Robert McNamara and the Fog

July 7, 2009 at 9:12 am Leave a comment

robert-mcnamaraFormer defense secretary Robert McNamara has died at 93. Pentagon chief under Presidents Kennedy and Johnson, he directed American policy in the Vietnam War. His would be the first major conflict waged in Marshall McLuhan’s global village, a media-connected world a generation beyond the Fireside Chat, weekly newsreels and Ernie Pyle’s dispatches from the front. The technological and societal changes of the 1960s permanently melded leadership and communications. In this era, McNamara rose and fell.

Kennedy recruited McNamara from the presidency of The Ford Motor Company (car buffs still rue the advent of the Edsel and the bloating of the Thunderbird on his watch). Obituaries cite his proficiency with statistics and his cadres of “whiz kid” analysts; he was a numerologist reflective of another cultural/technological shift: the age of the computer. His command of the hard facts and ability to glean outcomes and trends made him the man to tame what the departing Eisenhower had darkly called the military-industrial complex.

Mirroring McNamara’s style, Vietnam became a war of numbers and analysis–the steady escalation of American personnel, the calculated fall of surrounding countries should the South go communist, the body counts. As a young boy in the late 1960s, I watched Walter Cronkite announce the weekly death tolls for American troops, South Vietnamese troops, and North Vietnamese troops. The figures for the enemy were described as estimates and they always seemed vastly greater than the casualties for our side. But numbers didn’t lie, as we were taught.

Libraries are filled with histories, exposés and critiques of America’s conduct of the Vietnam War. From a communications perspective, “unidirectional” and “opaque” are some of the gentler adjectives attributable to McNamara and the Johnson administration. Real-time images (by late 1960s standards) of the Tet Offensive and stateside protests outstripped their ability to engage key audiences. This clumsiness and surliness crossed party lines, infusing the succeeding Nixon administration’s handling of Vietnam as well as Watergate, the ultimate lesson in transparency and accountability.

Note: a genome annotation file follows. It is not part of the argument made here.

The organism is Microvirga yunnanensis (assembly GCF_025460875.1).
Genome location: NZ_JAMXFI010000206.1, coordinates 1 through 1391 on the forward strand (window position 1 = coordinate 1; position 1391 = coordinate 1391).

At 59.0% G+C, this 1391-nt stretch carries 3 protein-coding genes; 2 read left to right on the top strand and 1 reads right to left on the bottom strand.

McNamara went into the dignified exile of leading the World Bank after his tenure as defense secretary. He largely remained out of sight until his 1995 memoir, In Retrospect: The Tragedy and Lessons of Vietnam, which admits errors in promoting the Domino Theory and assessing Ho Chi Minh’s popular support–grudgingly and belatedly per many critics. McNamara tried one more time to repair his legacy by appearing in Errol Morris’ 2003 documentary, “The Fog of War.” As the Los Angeles Times reports, some were satisfied with his filmed admission of mistakes; others were further enraged.

It has been over 40 years since McNamara’s textbook example of communications failure. What have we learned? In the first decade of the 21st century, defense secretary Donald Rumsfeld insisted on running two wars “his way” in the face of mounting criticism and contradicting reports from the field. A cult of statistics overran Wall Street and the financial industry, preaching the infallibility of easy mortgages and the financial instruments built upon them. Fortunately, America has not cornered the market on communications and leadership ignorance. The unanticipated consequences of Twitter and cell phones (and spilled blood) are eroding the election farce in Iran.

Robert McNamara will remain an image of leadership certitude with all of its dangers and disconnection. Along with his colleagues and the U.S. presidents of his day, he abandoned the communication imperative: speak honestly, listen intently, act accordingly.


Entry filed under: Crisis Communications, Leadership, Public Relations. Tags: , , , , , , .

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